50% of mental health disorders in adults occur at this age

O The future success of adolescents depends on the importance that parents and educators place on their mental health and well-being and on the teachings they pass on to them. This is the main conclusion of the “Guide for parents and teachers: how to support the mental health and well-being of young people? ”, launched by the José Neves Foundation and aimed at parents, family members and teachers who want to know how to identify and act in the face of symptoms and mental health problems in young people.

In addition to an analysis, the guide provides strategies, recommendations and practical exercises that can be very useful.

In a press release, Carlos Oliveira, executive president of the José Neves Foundation, points out that “the current data on the mental health and well-being of the Portuguese are worrying, especially among the youngest, when we know that one in seven young people between the ages of 10 and 19 suffers from mental disorders and that 50% of disorders diagnosed in adults occur in adolescence”.

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“Today’s teenagers are tomorrow’s adults and now is the time to take action and promote mental health in this age group. Work that comes from everyone, especially parents and warning signs and leaves a set of recommendations and strategies for parents and teachers to best deal with the situation and be active agents for its resolution,” he adds.

The age group between 10 and 19 is the period of human development where some of the most significant and transformative changes are faced, at the physical, cognitive and socio-emotional levels. These change processes include hormonal and morphological changes, changes in sleep patterns, difficulties in regulating emotions, changes in the importance and nature of relationships with others, and changes in the perception that young people have of themselves.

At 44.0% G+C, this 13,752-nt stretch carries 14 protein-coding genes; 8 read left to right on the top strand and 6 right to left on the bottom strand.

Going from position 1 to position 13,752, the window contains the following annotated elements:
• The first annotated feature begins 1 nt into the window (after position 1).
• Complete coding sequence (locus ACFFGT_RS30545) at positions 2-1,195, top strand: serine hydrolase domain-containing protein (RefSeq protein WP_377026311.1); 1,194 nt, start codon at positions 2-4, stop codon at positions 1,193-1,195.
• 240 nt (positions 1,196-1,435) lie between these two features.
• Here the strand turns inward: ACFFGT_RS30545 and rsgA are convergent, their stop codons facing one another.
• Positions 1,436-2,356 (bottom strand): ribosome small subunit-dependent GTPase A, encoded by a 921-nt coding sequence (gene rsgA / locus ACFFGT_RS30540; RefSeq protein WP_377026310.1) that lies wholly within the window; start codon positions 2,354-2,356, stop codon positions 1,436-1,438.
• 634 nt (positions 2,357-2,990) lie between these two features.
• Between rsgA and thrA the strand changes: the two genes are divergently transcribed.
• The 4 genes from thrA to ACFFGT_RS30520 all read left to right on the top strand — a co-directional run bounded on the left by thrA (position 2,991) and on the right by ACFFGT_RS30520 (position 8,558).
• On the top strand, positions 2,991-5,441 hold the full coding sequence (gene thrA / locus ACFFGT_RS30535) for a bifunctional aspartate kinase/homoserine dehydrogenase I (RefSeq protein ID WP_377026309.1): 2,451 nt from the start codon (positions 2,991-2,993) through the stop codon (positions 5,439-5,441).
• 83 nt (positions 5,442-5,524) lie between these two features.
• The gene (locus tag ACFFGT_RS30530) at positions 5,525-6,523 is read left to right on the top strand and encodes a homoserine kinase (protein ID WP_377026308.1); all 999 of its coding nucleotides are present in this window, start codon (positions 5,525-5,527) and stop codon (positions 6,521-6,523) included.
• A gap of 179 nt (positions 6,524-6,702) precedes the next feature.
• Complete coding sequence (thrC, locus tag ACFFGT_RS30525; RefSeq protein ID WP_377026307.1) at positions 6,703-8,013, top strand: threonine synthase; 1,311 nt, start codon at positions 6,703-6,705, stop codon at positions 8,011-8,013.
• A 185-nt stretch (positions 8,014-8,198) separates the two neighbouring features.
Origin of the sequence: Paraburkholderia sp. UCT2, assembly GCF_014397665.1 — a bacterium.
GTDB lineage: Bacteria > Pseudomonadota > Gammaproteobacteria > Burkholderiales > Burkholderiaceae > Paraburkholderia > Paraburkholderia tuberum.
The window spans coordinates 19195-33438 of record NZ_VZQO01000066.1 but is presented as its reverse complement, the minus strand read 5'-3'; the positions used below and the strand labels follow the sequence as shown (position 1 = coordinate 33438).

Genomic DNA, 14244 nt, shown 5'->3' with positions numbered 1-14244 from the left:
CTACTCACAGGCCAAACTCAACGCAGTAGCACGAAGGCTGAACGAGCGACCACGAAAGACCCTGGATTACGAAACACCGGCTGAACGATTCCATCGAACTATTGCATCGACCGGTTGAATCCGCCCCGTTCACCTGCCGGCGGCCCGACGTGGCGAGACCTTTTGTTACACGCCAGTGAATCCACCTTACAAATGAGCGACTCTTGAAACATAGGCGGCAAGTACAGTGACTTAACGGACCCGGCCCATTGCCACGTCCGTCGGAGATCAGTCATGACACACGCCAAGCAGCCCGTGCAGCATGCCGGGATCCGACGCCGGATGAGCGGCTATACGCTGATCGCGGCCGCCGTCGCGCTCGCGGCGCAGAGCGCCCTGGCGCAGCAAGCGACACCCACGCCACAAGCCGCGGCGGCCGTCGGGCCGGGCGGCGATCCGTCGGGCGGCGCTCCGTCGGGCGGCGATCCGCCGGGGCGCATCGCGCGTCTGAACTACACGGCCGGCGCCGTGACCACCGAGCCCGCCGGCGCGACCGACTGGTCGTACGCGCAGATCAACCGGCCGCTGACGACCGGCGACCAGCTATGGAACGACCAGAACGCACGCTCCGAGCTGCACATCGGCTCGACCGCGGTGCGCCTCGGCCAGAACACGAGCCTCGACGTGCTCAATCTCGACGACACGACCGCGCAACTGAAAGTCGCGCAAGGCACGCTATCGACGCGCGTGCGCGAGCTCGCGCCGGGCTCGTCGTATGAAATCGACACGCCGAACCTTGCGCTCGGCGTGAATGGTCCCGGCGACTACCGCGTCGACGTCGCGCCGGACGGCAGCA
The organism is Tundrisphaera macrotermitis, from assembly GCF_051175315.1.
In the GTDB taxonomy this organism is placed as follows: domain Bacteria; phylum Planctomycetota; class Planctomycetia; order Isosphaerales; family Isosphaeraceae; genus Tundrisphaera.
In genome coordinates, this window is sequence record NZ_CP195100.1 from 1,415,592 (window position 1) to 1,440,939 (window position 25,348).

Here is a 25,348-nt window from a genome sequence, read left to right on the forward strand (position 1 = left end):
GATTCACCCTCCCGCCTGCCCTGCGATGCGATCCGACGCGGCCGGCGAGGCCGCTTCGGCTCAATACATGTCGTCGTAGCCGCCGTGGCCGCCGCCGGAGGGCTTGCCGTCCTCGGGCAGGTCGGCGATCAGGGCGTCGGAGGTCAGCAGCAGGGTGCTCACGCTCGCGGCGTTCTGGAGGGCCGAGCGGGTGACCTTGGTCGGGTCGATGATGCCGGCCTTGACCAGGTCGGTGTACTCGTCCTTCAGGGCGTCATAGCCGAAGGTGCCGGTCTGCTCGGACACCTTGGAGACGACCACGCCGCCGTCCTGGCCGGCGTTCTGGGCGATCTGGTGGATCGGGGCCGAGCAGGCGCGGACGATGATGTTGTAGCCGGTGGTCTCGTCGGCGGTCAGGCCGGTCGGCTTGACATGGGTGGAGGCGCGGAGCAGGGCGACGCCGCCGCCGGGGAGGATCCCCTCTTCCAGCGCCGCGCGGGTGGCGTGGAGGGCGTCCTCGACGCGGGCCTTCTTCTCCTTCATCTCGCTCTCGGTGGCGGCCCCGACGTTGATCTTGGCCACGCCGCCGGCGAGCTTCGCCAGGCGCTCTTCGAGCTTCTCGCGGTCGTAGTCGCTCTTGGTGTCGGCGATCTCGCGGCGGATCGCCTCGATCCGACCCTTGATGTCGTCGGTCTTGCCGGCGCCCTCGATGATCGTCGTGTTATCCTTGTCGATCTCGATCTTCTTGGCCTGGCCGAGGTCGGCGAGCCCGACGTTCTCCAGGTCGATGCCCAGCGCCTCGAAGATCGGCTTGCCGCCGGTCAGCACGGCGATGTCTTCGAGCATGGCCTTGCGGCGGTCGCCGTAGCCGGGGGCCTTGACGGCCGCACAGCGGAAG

Emotional and eating disorders are more common in adolescence, and it is estimated that one in seven young people aged 10 to 19 suffer from a mental disorder. When not diagnosed in adolescence, the disorders prevail in adulthood, with only 50% of disorders diagnosed in adults appearing in adolescence. The data also indicates that suicide is the fourth leading cause of death among adolescents aged 15 to 19.

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The mental health of adolescents has an impact on their lives. Adolescence is therefore a sensitive period of development, during which external events, whether positive or negative, play a decisive role in the future of young people. It is during this period that several forms of mental illness begin to manifest themselves and several factors can influence the development of mental health problems throughout life, whether they are hereditary, capricious, familial, social and cognitive.

In the school context, and aware of the challenges that adolescents face on a daily basis, the guide offers very concrete recommendations for teachers to contribute to greater awareness of mental health in the school environment and to help students. For example, imparting psychological health knowledge, normalizing asking for help, establishing healthy routines and rules in the classroom, and alerting your students to the dangers of new technologies and cyberbullying.